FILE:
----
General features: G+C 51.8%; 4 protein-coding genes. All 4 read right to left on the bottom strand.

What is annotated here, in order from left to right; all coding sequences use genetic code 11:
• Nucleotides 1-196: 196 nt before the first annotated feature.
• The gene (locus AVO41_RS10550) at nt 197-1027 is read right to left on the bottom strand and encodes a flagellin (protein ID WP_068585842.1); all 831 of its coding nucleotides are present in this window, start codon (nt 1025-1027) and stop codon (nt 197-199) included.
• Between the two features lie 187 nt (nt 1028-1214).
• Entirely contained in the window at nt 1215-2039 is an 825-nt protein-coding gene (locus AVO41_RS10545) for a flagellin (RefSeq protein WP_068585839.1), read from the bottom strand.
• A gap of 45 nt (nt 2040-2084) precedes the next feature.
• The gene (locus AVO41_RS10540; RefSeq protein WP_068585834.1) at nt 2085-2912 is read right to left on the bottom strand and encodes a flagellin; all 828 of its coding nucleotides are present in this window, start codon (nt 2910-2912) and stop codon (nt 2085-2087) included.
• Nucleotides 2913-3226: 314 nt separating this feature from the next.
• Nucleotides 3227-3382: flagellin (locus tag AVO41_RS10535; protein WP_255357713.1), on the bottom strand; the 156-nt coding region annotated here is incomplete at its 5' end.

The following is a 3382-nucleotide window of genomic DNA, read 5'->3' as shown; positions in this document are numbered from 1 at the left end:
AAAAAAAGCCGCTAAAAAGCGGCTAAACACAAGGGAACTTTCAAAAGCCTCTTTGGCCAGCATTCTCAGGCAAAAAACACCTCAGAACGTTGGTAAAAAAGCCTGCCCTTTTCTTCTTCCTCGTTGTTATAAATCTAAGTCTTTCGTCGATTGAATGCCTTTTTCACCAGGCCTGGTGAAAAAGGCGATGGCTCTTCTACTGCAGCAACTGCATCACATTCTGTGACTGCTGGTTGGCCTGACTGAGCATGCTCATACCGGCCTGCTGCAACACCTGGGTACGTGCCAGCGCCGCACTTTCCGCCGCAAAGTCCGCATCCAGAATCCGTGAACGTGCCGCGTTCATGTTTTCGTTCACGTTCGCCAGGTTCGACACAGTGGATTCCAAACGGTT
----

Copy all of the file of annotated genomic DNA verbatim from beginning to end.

General features: G+C 51.8%; 4 protein-coding genes. All 4 read right to left on the bottom strand.

What is annotated here, in order from left to right; all coding sequences use genetic code 11:
• Nucleotides 1-196: 196 nt before the first annotated feature.
• The gene (locus AVO41_RS10550) at nt 197-1027 is read right to left on the bottom strand and encodes a flagellin (protein ID WP_068585842.1); all 831 of its coding nucleotides are present in this window, start codon (nt 1025-1027) and stop codon (nt 197-199) included.
• Between the two features lie 187 nt (nt 1028-1214).
• Entirely contained in the window at nt 1215-2039 is an 825-nt protein-coding gene (locus AVO41_RS10545) for a flagellin (RefSeq protein WP_068585839.1), read from the bottom strand.
• A gap of 45 nt (nt 2040-2084) precedes the next feature.
• The gene (locus AVO41_RS10540; RefSeq protein WP_068585834.1) at nt 2085-2912 is read right to left on the bottom strand and encodes a flagellin; all 828 of its coding nucleotides are present in this window, start codon (nt 2910-2912) and stop codon (nt 2085-2087) included.
• Nucleotides 2913-3226: 314 nt separating this feature from the next.
• Nucleotides 3227-3382: flagellin (locus tag AVO41_RS10535; protein WP_255357713.1), on the bottom strand; the 156-nt coding region annotated here is incomplete at its 5' end.

The following is a 3382-nucleotide window of genomic DNA, read 5'->3' as shown; positions in this document are numbered from 1 at the left end:
AAAAAAAGCCGCTAAAAAGCGGCTAAACACAAGGGAACTTTCAAAAGCCTCTTTGGCCAGCATTCTCAGGCAAAAAACACCTCAGAACGTTGGTAAAAAAGCCTGCCCTTTTCTTCTTCCTCGTTGTTATAAATCTAAGTCTTTCGTCGATTGAATGCCTTTTTCACCAGGCCTGGTGAAAAAGGCGATGGCTCTTCTACTGCAGCAACTGCATCACATTCTGTGACTGCTGGTTGGCCTGACTGAGCATGCTCATACCGGCCTGCTGCAACACCTGGGTACGTGCCAGCGCCGCACTTTCCGCCGCAAAGTCCGCATCCAGAATCCGTGAACGTGCCGCGTTCATGTTTTCGTTCACGTTCGCCAGGTTCGACACAGTGGATTCCAAACGGTT